In a crucial match quite often coaches (especially of losing side) step forward and gesture downward. That is a gesture to get the players down to basic principles of that game. The same applies to me also, not because am losing, but it becomes apparent with each passing day that I am in a crucial moment in vocation journey. Decisive commitment to be a laborer in the Lord vineyard and in his Church awaits me. Discernment becomes even more intense as I look for spiritual anchor for my vocation journey and sources of nourishment to continue.
A gospel text (Mk. 2:13-17) I chose recently for meditation gave me some indication. The text narrates the call of Levi, from his custom post and his prompt response. That was after Jesus went along sea shore and a large crowd followed him, and he taught them. Praying with this text series of questions crossed my mind. The man Levi is a tax collector, a social outcast, a traitor, someone considered to be outside salvation; he hasn’t been to any of the preaching sessions of Jesus at sea shore. Yet as Jesus “passed by”, he too was called, and immediately he got up and followed him. There is a missing link here. What made the Lord to call this “public sinner”? What about his immediate response? Some greater must be at work.
Casting my mind back to Ex. 34:6, I find the phrase: the Lord passed by before him. In this remarkable scene, God performed what He had promised to Moses the day before. That is a theophanic experience with content, “The Lord. . . merciful and gracious.” At an earlier period He had announced Himself to Moses, in the glory of His self-existent and eternal majesty, as “I am” (Ex. 3:14); now He makes Himself known in the glory of His grace and goodness. These are attributes that were to be illustriously displayed in the future history and experience of the Church. The call of the Levi should not surprise me. It indicates the most fitting time to proclaim the extent of the divine mercy and abundant love which was to be displayed, not in the case of Israel only, but of all.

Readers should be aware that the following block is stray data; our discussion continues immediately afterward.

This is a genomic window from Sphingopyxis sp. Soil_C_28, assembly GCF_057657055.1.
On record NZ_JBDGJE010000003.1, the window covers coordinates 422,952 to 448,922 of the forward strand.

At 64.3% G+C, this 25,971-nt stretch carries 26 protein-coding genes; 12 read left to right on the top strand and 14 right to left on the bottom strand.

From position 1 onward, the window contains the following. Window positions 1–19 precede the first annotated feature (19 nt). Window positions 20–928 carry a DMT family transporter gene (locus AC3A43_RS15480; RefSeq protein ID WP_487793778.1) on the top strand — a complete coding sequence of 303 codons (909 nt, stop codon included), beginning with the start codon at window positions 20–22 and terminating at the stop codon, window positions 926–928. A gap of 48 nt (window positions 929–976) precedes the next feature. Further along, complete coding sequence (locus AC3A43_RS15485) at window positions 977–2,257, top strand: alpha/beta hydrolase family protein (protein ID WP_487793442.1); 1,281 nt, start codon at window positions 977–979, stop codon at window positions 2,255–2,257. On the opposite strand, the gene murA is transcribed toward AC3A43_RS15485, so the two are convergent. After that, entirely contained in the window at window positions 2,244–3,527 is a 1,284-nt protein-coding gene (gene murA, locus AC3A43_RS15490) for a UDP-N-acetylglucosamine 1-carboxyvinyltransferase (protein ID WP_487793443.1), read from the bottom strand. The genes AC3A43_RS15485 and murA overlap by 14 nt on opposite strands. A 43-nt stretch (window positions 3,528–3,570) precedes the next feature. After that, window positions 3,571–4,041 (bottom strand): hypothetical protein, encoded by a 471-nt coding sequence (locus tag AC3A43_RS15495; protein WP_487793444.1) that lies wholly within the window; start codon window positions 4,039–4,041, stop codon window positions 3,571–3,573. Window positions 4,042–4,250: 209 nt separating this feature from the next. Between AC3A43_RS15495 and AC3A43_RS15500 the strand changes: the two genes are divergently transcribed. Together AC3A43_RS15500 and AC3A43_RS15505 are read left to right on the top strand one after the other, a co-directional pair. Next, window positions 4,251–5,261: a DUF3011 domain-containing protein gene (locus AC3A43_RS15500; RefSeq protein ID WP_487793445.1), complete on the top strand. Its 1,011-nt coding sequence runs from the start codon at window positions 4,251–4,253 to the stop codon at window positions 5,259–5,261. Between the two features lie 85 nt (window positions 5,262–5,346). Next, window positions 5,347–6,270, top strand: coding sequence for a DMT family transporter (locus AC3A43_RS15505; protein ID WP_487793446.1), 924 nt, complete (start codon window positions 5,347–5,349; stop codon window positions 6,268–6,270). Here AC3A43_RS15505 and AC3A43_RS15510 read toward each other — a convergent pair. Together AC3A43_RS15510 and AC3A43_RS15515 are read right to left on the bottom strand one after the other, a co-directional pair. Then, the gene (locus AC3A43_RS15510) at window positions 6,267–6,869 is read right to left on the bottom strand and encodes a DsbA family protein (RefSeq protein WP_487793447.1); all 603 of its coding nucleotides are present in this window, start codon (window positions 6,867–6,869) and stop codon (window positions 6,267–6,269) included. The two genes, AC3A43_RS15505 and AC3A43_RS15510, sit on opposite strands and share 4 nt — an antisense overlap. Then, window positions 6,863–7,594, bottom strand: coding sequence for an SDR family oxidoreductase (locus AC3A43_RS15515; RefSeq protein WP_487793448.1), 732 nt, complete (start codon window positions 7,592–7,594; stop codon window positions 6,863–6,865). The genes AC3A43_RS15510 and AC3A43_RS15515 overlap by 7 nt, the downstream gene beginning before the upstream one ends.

Clearly “passing by” in scripture signifies theophanic experience, and with it is an attractive force. When that happy the human object it only left to give prompt response the glory revealed irresistible. It also signifies the Lord’s continual presence, strength, recipe for hope and courage. And so St Paul reminds the Corinthians that “the love of Christ urges us on” (caritas Christi urget no [2Cor. 5:14]).
So I recall that in my sophomore year in high school, while praying school chapel one day trounce sort of experience. I am not sure how long and what happened. I can only describe it as momentary interruption of my consciousness. That filled me with fear and trembling. But after some time I started to reminiscence the experience. It has been my desire and prayer since to have the experience again. But that has not been granted yet.
Put in the context of the whole bible, Mk. 2:13-17 sheds light on my vocation story. It gives it meaning and makes worth sharing. Was it a theophanic experience? Maybe! But one thing is sure; my spiritual directors, since then have helped me draw spiritual nourishment from the wellspring of that experience in this journey of discernment so far.
It has become important for me that the first and necessary step to discerning the purpose and meaning of my life is awareness. Awareness of the diverse ways the Lord “passes by” in our lives. Bound with “passing by” experience is a call addressed to everybody irrespective of socio-religious background, race, gender or economic status. For God does not call the righteous. On the contrary the Lord sanctifies those he has called. It is important to learn that even in the ordinariness of daily life divine purpose (“a gracious design in Christ” [Gal. 1:6b]) is unfolding. This realization fills me with such confidence that even my human inadequacies become strength. For I know, caritas Christi urget nos (the love of Christ urges us on).